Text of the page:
To consolidate power and streamline centralization across important committees, the military’s top brass reportedly used their most recent round of reshuffles. A Burmese analyst in Yangon who has access to the military but who asked not to be named said, “Corrective purges of this kind have been a constant feature in military-led administrations; the most parallel one was in the late ’90s targeting those affiliated with the commerce portfolio.”

Anti-coup attacks

The analyst told Al Jazeera that the possibility of attacks on election-related infrastructure is worrying, citing the assassination of a UEC deputy director general and anti-coup attacks on the General Administration Department, a civil service body across the country.

After the forced dissolution of political parties, the United Kingdom and Canada have expressed doubts about the legitimacy of the upcoming elections. For not complying with a strict new Political Party Registration Law, the military-run UEC dissolved the NLD and 39 other parties in March. Together, the parties won 89% of the seats up for election in November 2020.

A representative for Britain’s Foreign, Commonwealth & Development Office told Al Jazeera, “Elections held on the military regime’s terms, without the participation of a broad range of Myanmar stakeholders, would not contribute to the democratic aspirations of the Myanmar people.”

They run the risk of growing unrest and violence and damaging long-term peace and security if they do not engage in real, inclusive discourse.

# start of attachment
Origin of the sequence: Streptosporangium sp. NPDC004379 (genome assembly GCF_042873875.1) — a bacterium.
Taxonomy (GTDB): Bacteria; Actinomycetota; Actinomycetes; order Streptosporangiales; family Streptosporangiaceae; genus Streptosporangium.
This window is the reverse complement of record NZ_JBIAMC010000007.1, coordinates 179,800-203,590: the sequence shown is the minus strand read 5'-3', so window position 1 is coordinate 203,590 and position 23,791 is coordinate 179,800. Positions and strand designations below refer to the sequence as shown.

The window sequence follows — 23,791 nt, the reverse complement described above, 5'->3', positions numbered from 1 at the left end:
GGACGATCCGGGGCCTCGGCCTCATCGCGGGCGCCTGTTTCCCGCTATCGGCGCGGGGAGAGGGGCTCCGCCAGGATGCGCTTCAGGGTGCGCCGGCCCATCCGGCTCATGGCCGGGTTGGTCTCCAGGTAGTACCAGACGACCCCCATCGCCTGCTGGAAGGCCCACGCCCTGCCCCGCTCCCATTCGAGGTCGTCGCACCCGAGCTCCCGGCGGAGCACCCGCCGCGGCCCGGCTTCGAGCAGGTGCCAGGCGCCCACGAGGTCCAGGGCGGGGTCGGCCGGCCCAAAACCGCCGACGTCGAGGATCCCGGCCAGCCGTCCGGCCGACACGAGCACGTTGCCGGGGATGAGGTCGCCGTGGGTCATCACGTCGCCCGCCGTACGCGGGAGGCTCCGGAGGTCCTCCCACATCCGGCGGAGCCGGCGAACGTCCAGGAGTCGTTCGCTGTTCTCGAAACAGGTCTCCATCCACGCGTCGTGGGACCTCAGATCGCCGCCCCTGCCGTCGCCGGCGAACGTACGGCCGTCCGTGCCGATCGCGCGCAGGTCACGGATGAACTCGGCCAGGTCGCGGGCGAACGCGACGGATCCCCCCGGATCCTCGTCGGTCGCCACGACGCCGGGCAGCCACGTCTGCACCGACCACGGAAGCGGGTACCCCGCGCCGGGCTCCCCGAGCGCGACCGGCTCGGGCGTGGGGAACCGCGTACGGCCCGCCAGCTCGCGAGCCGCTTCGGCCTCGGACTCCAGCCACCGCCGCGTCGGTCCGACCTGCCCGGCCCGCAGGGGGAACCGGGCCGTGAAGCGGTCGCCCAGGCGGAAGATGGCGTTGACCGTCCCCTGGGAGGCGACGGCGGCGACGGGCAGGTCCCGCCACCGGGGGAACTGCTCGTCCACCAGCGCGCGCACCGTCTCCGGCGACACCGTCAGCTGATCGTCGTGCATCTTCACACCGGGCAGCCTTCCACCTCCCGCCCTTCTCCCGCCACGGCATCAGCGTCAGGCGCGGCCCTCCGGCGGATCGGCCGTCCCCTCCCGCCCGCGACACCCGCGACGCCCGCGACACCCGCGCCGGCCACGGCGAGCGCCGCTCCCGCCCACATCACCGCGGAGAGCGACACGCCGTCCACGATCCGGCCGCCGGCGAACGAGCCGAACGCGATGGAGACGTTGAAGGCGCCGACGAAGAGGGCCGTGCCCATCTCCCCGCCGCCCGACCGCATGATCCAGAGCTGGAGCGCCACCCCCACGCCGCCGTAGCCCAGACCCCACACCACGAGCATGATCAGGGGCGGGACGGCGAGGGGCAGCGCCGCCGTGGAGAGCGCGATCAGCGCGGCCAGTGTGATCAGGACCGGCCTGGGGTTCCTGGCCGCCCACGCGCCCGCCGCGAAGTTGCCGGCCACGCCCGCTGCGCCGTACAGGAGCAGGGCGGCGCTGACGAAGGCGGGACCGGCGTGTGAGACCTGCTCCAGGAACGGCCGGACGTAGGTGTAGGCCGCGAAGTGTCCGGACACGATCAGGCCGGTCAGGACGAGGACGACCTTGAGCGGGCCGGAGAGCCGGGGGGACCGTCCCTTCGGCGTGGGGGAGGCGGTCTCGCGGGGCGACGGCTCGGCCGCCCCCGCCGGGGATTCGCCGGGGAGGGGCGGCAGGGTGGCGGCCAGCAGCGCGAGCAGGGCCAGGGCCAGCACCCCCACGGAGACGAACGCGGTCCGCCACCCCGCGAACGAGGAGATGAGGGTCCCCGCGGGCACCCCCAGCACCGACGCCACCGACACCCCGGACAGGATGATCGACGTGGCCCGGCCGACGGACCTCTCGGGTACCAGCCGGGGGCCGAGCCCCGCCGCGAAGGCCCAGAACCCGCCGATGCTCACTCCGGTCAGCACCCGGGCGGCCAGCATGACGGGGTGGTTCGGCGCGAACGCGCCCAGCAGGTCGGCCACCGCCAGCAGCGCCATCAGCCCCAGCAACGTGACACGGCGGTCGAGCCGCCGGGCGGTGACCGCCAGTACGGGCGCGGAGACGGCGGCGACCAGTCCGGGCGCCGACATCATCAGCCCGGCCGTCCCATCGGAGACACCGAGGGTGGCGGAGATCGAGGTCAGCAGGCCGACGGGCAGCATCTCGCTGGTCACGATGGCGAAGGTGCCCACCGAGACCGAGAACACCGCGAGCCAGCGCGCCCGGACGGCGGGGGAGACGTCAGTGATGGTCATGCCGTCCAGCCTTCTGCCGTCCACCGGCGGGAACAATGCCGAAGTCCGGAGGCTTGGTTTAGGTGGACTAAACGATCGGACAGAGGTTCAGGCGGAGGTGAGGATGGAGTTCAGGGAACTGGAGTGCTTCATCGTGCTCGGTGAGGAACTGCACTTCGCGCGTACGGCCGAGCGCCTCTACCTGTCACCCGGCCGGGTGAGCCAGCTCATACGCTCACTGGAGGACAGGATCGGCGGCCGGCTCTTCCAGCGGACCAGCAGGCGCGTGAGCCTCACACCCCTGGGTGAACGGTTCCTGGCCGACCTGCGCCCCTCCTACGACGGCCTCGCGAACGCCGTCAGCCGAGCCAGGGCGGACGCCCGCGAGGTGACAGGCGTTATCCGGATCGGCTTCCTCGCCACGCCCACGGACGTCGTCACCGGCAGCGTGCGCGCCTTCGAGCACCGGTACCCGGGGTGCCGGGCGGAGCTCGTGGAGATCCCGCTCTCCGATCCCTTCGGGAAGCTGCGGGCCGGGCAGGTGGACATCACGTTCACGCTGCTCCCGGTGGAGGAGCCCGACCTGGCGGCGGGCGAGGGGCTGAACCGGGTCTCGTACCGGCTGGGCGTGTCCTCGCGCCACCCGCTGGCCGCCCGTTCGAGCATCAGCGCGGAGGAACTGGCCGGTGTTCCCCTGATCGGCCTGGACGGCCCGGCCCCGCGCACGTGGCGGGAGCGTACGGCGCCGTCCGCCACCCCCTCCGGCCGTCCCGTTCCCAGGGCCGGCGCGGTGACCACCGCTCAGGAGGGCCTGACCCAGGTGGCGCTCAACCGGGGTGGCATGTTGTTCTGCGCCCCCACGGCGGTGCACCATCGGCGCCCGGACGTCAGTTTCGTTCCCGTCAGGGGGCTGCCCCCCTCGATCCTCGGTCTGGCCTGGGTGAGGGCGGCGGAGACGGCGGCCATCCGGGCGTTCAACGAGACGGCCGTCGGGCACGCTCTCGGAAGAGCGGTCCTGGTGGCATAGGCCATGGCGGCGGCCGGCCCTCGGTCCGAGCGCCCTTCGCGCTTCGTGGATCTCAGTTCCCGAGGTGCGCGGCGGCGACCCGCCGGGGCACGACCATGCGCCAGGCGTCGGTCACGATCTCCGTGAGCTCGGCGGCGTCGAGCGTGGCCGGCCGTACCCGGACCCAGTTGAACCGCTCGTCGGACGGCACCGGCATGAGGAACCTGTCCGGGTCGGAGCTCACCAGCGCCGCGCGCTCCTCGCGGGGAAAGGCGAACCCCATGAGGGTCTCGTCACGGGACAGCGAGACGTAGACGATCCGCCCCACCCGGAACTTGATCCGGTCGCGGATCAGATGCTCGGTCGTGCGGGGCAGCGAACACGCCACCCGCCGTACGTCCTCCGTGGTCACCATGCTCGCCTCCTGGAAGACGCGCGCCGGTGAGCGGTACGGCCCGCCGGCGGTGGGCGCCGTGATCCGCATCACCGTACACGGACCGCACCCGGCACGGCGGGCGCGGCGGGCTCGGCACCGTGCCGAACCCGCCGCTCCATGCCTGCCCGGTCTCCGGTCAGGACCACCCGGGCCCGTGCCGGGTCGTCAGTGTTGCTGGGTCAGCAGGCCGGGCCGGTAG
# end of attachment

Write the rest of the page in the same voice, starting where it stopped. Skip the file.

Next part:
Canadian Foreign Ministry Spokesperson Marilyne Guevremont described the dissolution of 40 parties as an effort to stifle opposition in Myanmar and weaken the country’s democratic institutions.

New periods of emergency rule

According to Al Jazeera’s Guevremont, “Regime plans to administer elections are a clear attempt to formalise the military’s illegal seizure of power” and “demonstrates the regime’s contempt for the unwavering democratic aspirations of the Myanmar people.”

Forcing an election is not the way to inclusive peace or democracy, and any election that is not free and fair does not reflect the will of the Myanmar people.

The regime has regularly declared new periods of emergency rule, claiming security concerns as an excuse for the fact that it does not have full jurisdiction over most of the country.

According to the monitoring group Assistance Association for Political Prisoners, the military has killed over 4,000 civilians and imprisoned around 25,000 since the coup.

According to the United Nations, the crisis has caused the internal displacement of more than 1.6 million people.

Dr. Sasa, a cabinet minister at the National Unity Government, told Al Jazeera that the junta’s preparations for these sham elections aren’t aimed at advancing peace and democracy but are instead intended to perpetuate the crisis, maintain their grip on power, and continue their disregard for human rights.

The exiled politicians, mostly from the NLD, founded the NUG.

Since 1958, Myanmar has seen a pattern of military generals seizing power and then consolidating their rule through means such as rigged elections and specially drafted constitutions. He also stressed the importance of ending the ongoing trend of fraudulent elections.